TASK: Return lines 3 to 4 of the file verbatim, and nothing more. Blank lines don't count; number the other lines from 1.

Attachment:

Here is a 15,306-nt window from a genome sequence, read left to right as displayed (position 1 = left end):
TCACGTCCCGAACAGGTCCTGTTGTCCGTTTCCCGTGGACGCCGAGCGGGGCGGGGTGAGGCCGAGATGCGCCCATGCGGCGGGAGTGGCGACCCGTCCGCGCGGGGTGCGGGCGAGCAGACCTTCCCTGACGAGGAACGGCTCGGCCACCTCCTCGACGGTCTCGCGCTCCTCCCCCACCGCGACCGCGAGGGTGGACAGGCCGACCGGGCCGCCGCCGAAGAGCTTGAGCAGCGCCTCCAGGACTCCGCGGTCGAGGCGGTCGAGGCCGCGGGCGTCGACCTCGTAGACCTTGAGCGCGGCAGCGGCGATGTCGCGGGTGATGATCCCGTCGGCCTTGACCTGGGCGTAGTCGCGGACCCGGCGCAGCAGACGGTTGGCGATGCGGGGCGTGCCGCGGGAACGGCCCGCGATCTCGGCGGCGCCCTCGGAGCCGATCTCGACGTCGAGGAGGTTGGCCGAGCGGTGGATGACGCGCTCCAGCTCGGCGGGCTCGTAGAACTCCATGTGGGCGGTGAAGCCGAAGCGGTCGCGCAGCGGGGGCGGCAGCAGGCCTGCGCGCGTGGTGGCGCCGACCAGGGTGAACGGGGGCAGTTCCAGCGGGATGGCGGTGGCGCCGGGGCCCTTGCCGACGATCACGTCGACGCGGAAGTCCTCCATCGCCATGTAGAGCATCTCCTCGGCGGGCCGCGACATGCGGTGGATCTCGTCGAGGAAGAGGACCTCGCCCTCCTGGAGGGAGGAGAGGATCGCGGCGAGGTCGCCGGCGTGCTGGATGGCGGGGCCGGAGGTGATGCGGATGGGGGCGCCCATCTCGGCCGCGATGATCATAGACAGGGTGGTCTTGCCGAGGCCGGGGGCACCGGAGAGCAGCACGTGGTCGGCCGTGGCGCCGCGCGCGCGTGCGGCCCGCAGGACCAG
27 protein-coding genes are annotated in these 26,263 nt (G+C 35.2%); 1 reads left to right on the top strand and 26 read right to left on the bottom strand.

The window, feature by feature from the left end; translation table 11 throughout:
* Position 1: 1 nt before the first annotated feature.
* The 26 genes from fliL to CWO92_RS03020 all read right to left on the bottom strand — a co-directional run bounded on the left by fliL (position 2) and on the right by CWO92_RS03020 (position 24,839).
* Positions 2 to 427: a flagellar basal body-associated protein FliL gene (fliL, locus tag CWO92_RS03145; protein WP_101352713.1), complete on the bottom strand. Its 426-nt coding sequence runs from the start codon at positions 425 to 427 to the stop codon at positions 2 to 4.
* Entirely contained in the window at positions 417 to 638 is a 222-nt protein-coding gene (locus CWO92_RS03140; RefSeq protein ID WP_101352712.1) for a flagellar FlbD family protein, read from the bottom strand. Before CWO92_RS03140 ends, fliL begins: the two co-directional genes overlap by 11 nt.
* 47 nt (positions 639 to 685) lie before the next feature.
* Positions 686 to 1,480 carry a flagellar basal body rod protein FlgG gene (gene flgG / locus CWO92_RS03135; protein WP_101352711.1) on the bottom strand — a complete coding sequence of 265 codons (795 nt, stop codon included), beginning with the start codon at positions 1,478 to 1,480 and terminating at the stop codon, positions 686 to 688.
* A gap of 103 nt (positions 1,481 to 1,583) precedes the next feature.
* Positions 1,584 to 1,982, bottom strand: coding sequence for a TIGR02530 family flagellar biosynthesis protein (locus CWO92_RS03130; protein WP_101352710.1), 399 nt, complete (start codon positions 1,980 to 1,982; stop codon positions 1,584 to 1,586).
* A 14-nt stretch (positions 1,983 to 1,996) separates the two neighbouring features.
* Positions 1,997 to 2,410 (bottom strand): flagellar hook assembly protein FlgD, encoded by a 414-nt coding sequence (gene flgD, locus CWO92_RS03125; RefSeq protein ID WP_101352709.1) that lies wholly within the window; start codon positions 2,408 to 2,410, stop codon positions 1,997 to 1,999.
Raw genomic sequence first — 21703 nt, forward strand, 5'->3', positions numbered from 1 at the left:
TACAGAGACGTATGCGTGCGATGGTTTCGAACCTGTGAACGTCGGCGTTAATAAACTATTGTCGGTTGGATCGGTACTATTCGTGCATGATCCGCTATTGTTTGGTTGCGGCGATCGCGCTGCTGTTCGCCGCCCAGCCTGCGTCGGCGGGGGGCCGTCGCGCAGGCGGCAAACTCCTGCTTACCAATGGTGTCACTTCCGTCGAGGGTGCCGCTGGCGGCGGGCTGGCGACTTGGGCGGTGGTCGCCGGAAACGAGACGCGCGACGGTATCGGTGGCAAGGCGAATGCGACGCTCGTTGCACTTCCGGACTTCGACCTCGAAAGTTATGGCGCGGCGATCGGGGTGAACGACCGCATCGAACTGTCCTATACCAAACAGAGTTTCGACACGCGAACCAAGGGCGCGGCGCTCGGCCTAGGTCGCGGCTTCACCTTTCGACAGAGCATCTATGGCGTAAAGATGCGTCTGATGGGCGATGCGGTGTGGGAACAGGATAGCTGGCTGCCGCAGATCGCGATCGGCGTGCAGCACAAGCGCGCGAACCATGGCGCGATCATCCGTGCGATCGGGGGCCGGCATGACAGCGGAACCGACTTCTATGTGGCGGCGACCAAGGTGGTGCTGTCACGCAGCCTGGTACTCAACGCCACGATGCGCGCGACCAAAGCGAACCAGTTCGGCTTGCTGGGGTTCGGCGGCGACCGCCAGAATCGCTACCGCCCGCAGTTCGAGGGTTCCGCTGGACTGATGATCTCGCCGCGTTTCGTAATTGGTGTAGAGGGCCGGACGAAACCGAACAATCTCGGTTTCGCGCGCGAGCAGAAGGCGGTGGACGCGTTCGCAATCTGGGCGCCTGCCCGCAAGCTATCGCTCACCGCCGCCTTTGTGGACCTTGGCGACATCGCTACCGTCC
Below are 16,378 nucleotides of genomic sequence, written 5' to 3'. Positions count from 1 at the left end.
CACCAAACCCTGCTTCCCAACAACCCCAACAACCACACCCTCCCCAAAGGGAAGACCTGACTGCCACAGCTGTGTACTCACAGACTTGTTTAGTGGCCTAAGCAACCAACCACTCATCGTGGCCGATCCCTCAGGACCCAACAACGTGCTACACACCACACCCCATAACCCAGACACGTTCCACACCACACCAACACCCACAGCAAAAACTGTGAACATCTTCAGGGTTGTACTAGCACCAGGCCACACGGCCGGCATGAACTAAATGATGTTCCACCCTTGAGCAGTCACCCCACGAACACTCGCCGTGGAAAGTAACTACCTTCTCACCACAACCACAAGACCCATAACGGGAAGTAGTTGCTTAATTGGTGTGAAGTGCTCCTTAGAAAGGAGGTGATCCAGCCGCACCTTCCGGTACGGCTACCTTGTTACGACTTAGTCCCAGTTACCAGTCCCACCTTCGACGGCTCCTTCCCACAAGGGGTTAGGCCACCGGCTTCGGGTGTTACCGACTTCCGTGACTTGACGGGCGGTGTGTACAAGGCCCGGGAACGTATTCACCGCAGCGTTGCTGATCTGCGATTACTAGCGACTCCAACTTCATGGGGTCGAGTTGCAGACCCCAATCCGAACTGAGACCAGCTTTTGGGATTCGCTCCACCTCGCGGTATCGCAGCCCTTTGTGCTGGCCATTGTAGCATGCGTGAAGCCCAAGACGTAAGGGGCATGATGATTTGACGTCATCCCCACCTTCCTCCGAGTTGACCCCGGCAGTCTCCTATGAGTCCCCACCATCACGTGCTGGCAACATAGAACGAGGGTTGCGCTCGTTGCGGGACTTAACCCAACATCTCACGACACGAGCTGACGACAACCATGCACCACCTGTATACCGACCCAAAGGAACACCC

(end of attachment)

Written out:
27 protein-coding genes are annotated in these 26,263 nt (G+C 35.2%); 1 reads left to right on the top strand and 26 read right to left on the bottom strand.

The window, feature by feature from the left end; translation table 11 throughout: